Specialized, theoretical knowledge is important to professions such as physical education as they attempt to gain and later maintain their status and control over the labor market. This knowledge must be monopolized and used in work by the profession’s members if they are to be granted this status and control by society’s members. Upon examination physical educationists do not enjoy a knowledge monopoly, nor do they appear to use their specialized, theoretical knowledge in work. Chief among the explanations offered are the limitations in the positivist conception of knowledge for the professions and the different frames of reference for researchers and practitioners. Analyses of the monopoly and use of knowledge in professions such as physical education yield insights about the ways in which knowledge is articulated and contested, the internal and external relationships of the profession, and the relationship among the structure of knowledge, the professions, and social theory.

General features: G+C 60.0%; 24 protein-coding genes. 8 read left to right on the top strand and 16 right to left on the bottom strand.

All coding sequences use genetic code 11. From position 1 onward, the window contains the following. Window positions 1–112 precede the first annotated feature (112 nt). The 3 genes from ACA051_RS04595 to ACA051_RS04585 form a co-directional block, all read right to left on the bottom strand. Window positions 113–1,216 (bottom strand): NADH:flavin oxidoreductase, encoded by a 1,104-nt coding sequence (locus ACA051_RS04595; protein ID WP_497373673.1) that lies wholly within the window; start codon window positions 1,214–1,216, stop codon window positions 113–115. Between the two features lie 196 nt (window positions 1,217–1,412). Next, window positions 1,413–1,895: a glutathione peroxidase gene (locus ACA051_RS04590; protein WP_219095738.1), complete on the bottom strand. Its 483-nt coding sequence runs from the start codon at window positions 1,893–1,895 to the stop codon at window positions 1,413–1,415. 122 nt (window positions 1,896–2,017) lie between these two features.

Restricted access

Hal A. Lawson

I offer a critique of Richard Tinning’s analysis of dominant discourses, problem setting, and teacher education pedagogies. I begin by capsulizing his argument. Then I amend his definition of discourse. Next, I take issue with the way he connects discourses to the process of problem setting. After suggesting new avenues for research on problem setting, I disagree with Tinning’s problem setting, raising questions about his categorizations, assumptions, and silences. Finally, I agree with Tinning’s call for alternative pedagogies. After indicating that he has not provided all of the information and assistance we require, I conclude by requesting a practice-centered orientation in future papers.